D3D11 Deferred Contexts Sample

Category: Performance
Min PC GPU: Fermi-based (GTX 4xx )

Description

This sample shows how to use D3D11 Deferred Rendering contexts to lower the CPU overhead and improve performance when rendering large numbers of objects per frame, in situations where instancing is not feasible.

APIs Used

App-Specific Controls

This sample has the following app-specific controls:

Device Input Result
mouse Left-Click Drag Rotate the view
keyboard Arrow Keys Translate the view left/right/forward/back
W/S Translate the view forward/back
A/D Translate the view left/right
TAB Toggle the HUD
  F1 Toggle help display
F2 Toggle the Test mode HUD
gamepad Right ThumbStick Rotate the camera
Left ThumbStick Move forward/backward, Slide left/right

Technical Details

Overview

Direct3D11 introduced the concept of a deferred context (DC). DCs allow an application to issue D3D calls on multiple threads simultaneously by recording those calls in a driver level command list which is later executed on the main render thread against the Immediate Context (IC).

This DirectX 11 SDK sample illustrates the benefit of using Direct3d11 deferred contexts to fill command lists on threads and amortize API and driver CPU load across multiple CPU cores.

The main window
(Click to enlarge)

What is a deferred context or a command list?

A deferred contexts is a special ID3D11DeviceContext that can be called in parallel on a different thread than the main thread which is issuing commands to the immediate context. Unlike the immediate context, calls to a deferred contexts are not sent to the GPU at the time of call and must be marshalled into a command list which is then executed at a later date. It is also possible to execute a command list multiple times to replay a sequence of GPU work against different input data.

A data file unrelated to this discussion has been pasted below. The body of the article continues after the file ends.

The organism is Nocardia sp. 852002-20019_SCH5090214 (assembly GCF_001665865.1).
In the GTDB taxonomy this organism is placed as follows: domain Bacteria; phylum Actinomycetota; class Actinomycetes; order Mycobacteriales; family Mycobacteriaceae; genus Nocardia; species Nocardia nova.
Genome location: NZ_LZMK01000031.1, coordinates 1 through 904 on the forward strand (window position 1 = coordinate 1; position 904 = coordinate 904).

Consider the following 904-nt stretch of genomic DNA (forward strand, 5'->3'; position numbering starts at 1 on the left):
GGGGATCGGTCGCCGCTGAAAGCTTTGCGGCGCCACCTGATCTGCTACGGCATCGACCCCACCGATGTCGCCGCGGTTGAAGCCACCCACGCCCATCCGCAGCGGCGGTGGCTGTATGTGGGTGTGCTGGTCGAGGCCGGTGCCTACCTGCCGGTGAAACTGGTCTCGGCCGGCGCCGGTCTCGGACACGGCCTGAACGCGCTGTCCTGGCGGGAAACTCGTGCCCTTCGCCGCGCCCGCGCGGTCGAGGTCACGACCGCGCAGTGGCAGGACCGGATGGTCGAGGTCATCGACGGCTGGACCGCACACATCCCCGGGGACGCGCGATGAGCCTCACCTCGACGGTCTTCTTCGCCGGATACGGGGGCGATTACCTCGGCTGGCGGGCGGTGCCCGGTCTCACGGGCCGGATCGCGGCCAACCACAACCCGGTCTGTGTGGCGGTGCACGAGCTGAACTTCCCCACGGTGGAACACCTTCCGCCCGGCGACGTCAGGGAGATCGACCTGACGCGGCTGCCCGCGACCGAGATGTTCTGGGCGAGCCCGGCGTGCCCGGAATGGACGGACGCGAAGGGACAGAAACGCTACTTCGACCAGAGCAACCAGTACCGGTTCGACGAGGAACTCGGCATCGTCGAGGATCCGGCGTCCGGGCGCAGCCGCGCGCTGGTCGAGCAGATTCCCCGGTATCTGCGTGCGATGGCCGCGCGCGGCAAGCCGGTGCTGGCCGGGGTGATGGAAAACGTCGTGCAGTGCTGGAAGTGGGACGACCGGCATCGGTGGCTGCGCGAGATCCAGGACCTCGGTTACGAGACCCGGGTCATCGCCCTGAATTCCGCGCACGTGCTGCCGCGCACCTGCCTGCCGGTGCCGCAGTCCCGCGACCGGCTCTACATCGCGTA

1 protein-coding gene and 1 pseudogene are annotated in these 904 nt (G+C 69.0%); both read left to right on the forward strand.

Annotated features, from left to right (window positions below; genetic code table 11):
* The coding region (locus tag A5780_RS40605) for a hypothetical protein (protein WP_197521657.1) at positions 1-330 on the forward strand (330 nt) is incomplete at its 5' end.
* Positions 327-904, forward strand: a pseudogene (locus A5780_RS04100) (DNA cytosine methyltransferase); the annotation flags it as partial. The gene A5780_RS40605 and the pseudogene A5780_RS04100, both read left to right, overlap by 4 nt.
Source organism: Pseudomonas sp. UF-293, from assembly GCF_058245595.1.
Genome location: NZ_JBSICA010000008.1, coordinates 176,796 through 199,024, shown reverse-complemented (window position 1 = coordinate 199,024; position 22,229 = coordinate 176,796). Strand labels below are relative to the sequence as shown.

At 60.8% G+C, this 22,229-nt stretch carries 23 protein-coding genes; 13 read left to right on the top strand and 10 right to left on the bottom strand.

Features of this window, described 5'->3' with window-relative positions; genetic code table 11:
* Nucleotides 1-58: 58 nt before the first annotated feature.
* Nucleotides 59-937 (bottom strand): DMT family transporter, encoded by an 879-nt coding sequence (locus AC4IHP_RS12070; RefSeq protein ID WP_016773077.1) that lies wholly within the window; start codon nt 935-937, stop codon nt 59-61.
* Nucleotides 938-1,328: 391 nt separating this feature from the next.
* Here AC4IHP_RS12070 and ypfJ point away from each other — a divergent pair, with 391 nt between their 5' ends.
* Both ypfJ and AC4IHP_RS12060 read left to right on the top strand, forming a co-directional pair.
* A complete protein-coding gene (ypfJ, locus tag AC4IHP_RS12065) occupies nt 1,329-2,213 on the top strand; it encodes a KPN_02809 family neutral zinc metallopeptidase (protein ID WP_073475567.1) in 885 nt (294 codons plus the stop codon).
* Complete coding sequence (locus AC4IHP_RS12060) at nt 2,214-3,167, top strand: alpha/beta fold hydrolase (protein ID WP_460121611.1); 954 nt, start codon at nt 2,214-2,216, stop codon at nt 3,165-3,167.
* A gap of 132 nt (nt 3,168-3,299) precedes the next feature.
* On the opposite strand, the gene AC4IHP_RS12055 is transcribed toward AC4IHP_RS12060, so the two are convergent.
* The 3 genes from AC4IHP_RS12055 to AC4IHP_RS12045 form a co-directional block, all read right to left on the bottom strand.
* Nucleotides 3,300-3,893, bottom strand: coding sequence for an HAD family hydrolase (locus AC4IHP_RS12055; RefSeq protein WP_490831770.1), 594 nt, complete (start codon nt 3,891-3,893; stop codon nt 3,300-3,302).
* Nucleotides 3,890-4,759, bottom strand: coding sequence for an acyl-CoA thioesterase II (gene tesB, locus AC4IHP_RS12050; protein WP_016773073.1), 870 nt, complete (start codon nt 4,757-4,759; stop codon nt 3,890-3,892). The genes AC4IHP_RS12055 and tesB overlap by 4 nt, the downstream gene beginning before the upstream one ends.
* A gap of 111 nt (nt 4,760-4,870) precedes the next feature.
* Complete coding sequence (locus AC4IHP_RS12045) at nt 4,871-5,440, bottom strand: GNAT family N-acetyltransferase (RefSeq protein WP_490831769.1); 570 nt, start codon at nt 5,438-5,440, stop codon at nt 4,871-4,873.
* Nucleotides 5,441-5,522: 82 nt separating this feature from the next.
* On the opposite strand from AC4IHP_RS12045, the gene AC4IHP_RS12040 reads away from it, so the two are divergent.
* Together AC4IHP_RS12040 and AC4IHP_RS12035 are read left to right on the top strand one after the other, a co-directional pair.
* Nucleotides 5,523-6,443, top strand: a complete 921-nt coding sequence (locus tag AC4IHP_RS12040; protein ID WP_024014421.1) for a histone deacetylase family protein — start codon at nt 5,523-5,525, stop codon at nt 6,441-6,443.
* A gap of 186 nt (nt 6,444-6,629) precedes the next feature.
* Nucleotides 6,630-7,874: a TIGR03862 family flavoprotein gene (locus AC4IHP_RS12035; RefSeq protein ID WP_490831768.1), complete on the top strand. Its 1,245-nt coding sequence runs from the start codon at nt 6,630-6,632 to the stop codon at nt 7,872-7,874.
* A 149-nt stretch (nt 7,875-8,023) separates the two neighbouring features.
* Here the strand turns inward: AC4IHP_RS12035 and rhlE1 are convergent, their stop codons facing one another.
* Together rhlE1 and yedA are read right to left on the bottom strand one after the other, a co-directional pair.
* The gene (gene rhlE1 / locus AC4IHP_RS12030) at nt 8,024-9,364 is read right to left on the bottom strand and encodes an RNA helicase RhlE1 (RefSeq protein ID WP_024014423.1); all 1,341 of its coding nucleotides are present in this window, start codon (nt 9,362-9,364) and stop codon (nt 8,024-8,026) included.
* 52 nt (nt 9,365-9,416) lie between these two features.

This documentation will not go into the syntax and low level mechanics of using deferred contexts and command lists in Direct3D11. For that information please refer to Microsoft's DirectX Graphics Documentation on command lists [MicrosoftDirect3D] and my GDC 2013 presentation on deferred contexts [DUDASh43].

Render Strategies

This samples is best evaluated by running on your local machine and observing the performance for different render strategies and object counts. With animation or without. As the number of render threads vary. Then subsequently investigating the render strategy code and understanding how it works.

It is quite possibly a cop out to not fully explain everything in this documentation. However, every engine is different and every use case is different. Use of deferred contexts is very dependent on data set and running environment and as such there is no single recommended technique for every case.

What follows in this documentation is a high level overview of the render strategies in the sample application and some analysis on their strengths and weaknesses.

Immediate Context Rendering

Aka "what most engines do". This technique issues all commands against the D3D11 immediate context. Draws are grouped to minimize state changes and API calls per draw. At the limit a single draw should consist of a few buffer bindings and a draw.